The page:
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UH Education Students Develop ‘Must Read’ Projects for Houston Families

Literacy Effort Supported by Cougar Initiative to Engage

By Mike Emery 713-743-7197

Bookcase full of books

For today’s K-12 students, learning doesn’t end when the final school bell rings. These days, parents often support their children’s academic development when they’re not in the classroom. 

That’s a good thing for young learners. According to the National Center on Improving Literacy, parents’ involvement in at-home reading activities enhances children’s reading abilities, comprehension, and language skills. 

UH professor Anne Katz is well-aware of this fact and has led efforts to engage Houston-area parents in participating in more home-based literacy lessons. 

For four semesters, Katz, clinical associate professor of curriculum and instruction at the University of Houston’s College of Education, has guided UH education students—all early childhood pre-service teachers (PSTs) —in developing literacy projects that parents can share with their children. 

As part of a curriculum and instruction course that Katz teaches, these PSTs created and modeled family literacy activities for children attending Houston’s Pilgrim Academy and their families for two semesters. 

Under Katz’s guidance, UH education students also designed activities and donated children’s books to students in public schools around the Houston area during a field experience week. For this particular project, Katz’s students sent personalized Introductory letters to parents describing these home-based literacy exercises. Letters and books were sent in packets that also included step-by-step instructions for these activities, discussion questions, ideas for differentiation, extensions and additional materials. 

“These projects inspire a culture of literacy within families,” Katz said. “My hope is that this collaboration creates a foundation within their homes where they can further share the joy of reading, or perhaps plan family activities around books or visits to their local libraries.” 

Past projects have included a family tree activity developed by Marlene Galera, a recent College of Education graduate. Using the book, “A Thousand White Butterflies,” Galera’s activity invited a student to create paper butterflies representing their parents and siblings. The goal was to foster dialogue on family history and different cultures and to encourage further reading in both English and Spanish with recommended additional books on the topic.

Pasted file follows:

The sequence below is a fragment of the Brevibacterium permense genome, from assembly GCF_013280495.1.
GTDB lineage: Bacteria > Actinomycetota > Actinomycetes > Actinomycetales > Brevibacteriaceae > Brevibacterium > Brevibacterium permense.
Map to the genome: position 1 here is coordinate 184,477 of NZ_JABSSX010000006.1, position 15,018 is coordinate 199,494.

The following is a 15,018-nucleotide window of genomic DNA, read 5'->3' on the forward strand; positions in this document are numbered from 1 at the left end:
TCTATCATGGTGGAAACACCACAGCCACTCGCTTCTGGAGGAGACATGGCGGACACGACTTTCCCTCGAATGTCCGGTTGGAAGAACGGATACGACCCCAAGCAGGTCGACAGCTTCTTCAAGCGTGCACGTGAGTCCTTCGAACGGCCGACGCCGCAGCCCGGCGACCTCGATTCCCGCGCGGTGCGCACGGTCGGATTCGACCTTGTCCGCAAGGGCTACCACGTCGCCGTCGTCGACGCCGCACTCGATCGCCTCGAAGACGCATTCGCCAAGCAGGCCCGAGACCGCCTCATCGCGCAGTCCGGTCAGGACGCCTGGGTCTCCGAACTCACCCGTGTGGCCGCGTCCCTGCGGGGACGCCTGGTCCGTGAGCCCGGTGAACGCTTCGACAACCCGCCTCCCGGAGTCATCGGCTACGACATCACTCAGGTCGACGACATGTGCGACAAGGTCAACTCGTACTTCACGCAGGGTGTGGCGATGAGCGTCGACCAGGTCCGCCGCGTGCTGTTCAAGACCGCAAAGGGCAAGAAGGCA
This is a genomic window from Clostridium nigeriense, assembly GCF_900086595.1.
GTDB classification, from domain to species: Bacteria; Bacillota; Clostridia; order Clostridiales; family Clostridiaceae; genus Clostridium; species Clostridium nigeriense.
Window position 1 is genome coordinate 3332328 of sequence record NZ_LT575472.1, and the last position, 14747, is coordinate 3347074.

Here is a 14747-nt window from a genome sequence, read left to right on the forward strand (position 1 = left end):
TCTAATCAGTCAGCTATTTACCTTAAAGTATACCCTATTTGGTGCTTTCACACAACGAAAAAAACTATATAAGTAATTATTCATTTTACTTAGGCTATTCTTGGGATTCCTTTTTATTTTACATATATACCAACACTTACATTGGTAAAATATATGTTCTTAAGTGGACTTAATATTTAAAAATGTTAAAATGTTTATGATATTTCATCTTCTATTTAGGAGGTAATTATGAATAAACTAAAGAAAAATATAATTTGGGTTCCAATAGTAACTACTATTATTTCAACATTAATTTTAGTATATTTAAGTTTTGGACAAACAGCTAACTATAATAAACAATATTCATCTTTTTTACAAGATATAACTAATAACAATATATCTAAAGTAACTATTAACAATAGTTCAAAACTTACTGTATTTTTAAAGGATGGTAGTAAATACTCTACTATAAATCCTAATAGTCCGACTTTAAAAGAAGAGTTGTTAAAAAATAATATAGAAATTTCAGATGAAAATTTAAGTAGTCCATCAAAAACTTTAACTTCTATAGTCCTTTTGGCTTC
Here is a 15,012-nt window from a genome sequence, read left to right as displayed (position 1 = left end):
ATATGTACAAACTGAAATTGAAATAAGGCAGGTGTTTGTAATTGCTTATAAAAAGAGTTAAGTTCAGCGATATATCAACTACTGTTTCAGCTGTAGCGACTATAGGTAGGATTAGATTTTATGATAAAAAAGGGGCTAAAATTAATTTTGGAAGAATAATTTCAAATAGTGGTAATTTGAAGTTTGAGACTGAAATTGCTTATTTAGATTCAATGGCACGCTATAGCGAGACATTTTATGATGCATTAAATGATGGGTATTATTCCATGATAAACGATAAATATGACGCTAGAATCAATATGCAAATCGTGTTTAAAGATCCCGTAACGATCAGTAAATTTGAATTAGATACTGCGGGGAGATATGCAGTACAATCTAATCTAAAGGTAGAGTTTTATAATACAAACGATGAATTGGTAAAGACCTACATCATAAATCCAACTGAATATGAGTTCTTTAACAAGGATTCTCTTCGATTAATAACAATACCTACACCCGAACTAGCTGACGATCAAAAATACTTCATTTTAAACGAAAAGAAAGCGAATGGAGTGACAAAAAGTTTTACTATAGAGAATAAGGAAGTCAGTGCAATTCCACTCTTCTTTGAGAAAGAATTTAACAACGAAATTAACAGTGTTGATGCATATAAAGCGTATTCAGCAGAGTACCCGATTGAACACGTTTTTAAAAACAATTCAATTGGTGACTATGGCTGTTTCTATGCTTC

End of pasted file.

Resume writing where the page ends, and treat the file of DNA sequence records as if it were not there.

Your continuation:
“I love this project because it gives students the opportunity to see themselves in literature,” Galera said. “Students can connect with characters that look, feel, and have experiences like them. The books used for this family literacy project are diverse and provide students with mirrors of their own life or windows into cultures in and out of their community.” 

Student Rahma Fatima’s activity centered on the book “The Water Protectors” and addressed environmental issues related to conservation. Two other projects introduced families to groundbreaking librarian (and New York’s first Puerto Rican librarian) Pura Belpré. 

Recent graduate Maritza Silva invited a student and their family to create and illustrate a story inspired by the book “Pura’s Cuentos: How Pura Belpré Reshaped Libraries with Her Stories.” Her peer Alexis Silva also delved into the art of storytelling by embracing the book “Planting Stories: The Life of Librarian and Storyteller Pura Belpré.” She asked students to create an original puppet accompanied by a creative story. This activity was inspired by how Belpré created her own puppets to use for story times at the library.  

All of these projects were spotlighted in journal articles including one authored by Katz, Galera, and Maritza Silva in the 2023 Texas Association for Literacy Education Yearbook. Katz also co-authored an article with Fatima and Alexis Silva in the International Literacy Association Children’s Literature and Reading Special Interest Group journal. 

During previous semesters, Katz and students celebrated these projects with participating families and teachers during special reading nights at Pilgrim Academy. This spring, Katz and former Pilgrim Academy principal Diana Castillo (a UH alumna) delivered a presentation on this program during UH’s Symposium on Community Engagement and Experiential Learning.  

Feedback from PSTs and parents has been positive, Katz said. In follow-up surveys, parents have expressed enthusiasm for how these literacy activities have enriched their families’ appreciation for reading and books. 

One parent responded to the survey with feedback on how they now regularly engage in discussions about books with their child: “(We) spend more time discussing pictures—asking why the illustrator chose to draw certain things and why they chose to use that color and how it makes the reader feel.” 

For Katz and her PSTs, such feedback is particularly validating. 

“It is wonderful to see the impact that these projects are having on local families, and to celebrate the creativity and dedication of UH College of Education students,” Katz said. 

Over the past four semesters, Katz oversaw over 250 PSTs who developed projects for students and their families. She looks forward to continuing this academic service-learning work in future semesters. 

Her efforts have been supported by Cougar Initiative to Engage (CITE) UH’s 2018-2023 Quality Enhancement Plan. CITE’s goal was to increase the number of high-impact experiential learning activities and the number of undergraduate students participating in these activities. CITE awarded 125 grants, providing funds to seed and expand 90 programs. Over 6,000 students reaped the benefits of these CITE-supported projects. 

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